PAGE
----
Supreme Court Justices Rank Highest in Credibility, Index Says: Talk Show Hosts, Athletes, Entertainers near the Bottom

Article excerpt

Reliability, plausibility, integrity: These are the traits that political strategists and marketing mavens dream of.

Combined, such virtues spell credibility, at least according to the National Credibility Index, which was released with little fanfare last month by the Public Relations Society of America (PRSA).

Based on several thousand in-depth interviews, this bold but quirky index rates a spectrum of public figures. Whom do we trust?

Supreme Court justices rank No. 1.

Amazingly, the index placed "famous athletes" near the bottom, surely a blow to General Mills, Nike and other companies that employ them as spokesmen.

And woe to those groups that use the wrong spokesman. Credibility fluctuates, the survey warned, and successful communication may be "due less to key messages than to the proper choice of the information source."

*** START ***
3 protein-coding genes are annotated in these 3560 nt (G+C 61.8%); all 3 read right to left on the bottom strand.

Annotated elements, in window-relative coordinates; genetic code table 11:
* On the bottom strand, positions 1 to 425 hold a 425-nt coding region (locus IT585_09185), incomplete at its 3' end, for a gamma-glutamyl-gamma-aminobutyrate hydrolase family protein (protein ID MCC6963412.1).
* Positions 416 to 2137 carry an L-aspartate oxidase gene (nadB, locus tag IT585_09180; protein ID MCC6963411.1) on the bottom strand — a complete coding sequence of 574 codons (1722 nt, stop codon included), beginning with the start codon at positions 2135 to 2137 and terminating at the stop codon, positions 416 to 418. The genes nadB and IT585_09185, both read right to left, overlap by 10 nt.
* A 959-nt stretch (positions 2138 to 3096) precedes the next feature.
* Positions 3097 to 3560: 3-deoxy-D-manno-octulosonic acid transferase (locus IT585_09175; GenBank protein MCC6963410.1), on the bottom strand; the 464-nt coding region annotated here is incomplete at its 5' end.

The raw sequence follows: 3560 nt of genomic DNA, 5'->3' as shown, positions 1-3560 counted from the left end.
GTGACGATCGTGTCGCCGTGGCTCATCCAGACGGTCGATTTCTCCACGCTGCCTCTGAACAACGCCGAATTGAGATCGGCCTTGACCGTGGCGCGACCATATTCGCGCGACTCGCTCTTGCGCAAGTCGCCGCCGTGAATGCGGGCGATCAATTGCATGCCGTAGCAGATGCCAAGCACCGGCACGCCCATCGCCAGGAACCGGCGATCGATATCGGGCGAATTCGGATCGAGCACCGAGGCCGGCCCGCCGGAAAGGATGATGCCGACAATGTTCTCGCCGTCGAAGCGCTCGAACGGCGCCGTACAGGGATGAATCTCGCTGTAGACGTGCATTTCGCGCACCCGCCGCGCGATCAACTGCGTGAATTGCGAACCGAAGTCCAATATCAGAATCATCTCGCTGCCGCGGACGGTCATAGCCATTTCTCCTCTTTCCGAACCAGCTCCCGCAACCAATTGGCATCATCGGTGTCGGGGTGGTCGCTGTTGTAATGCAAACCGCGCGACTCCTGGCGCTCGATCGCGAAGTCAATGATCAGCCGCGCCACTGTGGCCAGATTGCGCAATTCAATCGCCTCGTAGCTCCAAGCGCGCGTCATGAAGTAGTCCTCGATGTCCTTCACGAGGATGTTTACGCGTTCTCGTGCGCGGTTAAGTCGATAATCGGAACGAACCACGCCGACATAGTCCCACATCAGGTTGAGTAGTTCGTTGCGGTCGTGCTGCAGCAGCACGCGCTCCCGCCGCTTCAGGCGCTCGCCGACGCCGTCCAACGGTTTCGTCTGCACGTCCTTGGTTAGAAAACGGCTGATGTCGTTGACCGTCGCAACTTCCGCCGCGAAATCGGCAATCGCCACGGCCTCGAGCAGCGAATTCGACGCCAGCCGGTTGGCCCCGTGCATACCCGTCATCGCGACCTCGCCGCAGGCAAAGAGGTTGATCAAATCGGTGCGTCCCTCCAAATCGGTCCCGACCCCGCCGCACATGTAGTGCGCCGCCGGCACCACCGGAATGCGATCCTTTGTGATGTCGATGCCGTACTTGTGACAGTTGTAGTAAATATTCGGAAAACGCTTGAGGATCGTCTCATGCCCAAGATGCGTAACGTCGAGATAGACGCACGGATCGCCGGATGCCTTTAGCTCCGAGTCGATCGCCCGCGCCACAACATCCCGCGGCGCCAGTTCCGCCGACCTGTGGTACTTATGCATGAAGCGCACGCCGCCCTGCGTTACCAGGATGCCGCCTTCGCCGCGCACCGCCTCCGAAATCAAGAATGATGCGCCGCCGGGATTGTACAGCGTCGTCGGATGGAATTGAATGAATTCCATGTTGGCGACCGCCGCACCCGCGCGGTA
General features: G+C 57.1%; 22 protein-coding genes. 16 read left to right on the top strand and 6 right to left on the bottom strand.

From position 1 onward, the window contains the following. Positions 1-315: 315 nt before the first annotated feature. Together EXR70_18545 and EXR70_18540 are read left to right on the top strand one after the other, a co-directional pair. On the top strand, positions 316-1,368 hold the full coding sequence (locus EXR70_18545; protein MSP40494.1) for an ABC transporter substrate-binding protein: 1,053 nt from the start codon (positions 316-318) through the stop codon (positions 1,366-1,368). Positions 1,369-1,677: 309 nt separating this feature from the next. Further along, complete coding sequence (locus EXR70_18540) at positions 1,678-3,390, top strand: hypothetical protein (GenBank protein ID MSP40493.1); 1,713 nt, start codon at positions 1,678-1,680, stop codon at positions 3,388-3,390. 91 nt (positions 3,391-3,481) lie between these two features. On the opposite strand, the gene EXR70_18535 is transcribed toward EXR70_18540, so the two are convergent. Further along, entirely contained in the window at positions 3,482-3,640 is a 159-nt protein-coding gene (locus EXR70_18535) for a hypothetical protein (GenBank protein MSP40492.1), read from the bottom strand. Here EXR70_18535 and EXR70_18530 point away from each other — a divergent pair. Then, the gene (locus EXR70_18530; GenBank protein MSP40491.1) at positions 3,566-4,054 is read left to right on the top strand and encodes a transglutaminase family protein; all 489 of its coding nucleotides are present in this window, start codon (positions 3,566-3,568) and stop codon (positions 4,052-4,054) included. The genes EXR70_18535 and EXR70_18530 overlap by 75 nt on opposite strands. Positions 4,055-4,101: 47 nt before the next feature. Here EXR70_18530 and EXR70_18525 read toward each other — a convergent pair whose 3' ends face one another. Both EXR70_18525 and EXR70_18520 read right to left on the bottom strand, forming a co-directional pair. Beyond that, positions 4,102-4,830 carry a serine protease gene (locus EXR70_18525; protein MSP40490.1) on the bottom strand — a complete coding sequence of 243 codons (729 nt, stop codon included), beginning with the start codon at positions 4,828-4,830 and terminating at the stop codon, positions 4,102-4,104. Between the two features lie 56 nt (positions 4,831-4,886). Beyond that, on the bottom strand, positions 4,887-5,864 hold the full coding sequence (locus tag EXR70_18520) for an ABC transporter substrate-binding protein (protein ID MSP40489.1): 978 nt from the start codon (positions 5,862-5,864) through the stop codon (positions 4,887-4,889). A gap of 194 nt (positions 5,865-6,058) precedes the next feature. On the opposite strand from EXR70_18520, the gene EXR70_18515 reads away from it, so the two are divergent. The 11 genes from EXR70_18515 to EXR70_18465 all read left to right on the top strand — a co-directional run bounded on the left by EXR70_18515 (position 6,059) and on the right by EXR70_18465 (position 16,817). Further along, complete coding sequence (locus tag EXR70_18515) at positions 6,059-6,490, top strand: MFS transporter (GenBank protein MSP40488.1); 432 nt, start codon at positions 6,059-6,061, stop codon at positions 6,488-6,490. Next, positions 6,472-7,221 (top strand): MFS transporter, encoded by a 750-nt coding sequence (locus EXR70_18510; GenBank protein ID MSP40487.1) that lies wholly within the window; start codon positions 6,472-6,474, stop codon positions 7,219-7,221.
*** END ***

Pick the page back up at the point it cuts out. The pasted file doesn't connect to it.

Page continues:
The athletes, however, outranked such public personas as political party leaders, PR specialists, entertainers and TV-radio talk show hosts, who ranked last.

"Measuring this reflects the dynamics of public opinion - that it is not captive to media pressure," said social scientist Ronald Hinckley, who supervised the survey.

His research team, which spent five years on the survey, found that credibility was rife with intangibles - a complex "amalgam" of issues, demographics, attitudes, peer influence, life experience, ideology and civic involvement.

The study listed 44 types of public figures; results were broken down along racial divides and according to issues like Social Security, race or foreign relations. The researchers gathered some 5,000 pages of material.

Little was dumbed down. There were no famous names mentioned in the study, only categories

The cachet of "celebrity" was missing, which perhaps explains why there was "little media follow-through," according to a PRSA spokesman Richard George, though many media organizations contacted the group last month.

"Some thought it was just too esoteric," he added.

The news media fared well in the survey, however, with reporters and news anchors outranking governors, senators, congressmen, mayors, the president, vice president and Cabinet members.

Overall, the survey found Americans to be inclined to give public figures "the benefit of the doubt." Americans also favor local rather than national figures.

But there is no such thing as a "universal authority" anymore. We pick and choose.

"Depending on the issue, Americans look to different people for guidance and information," said Joseph Curley, president of PRSA. …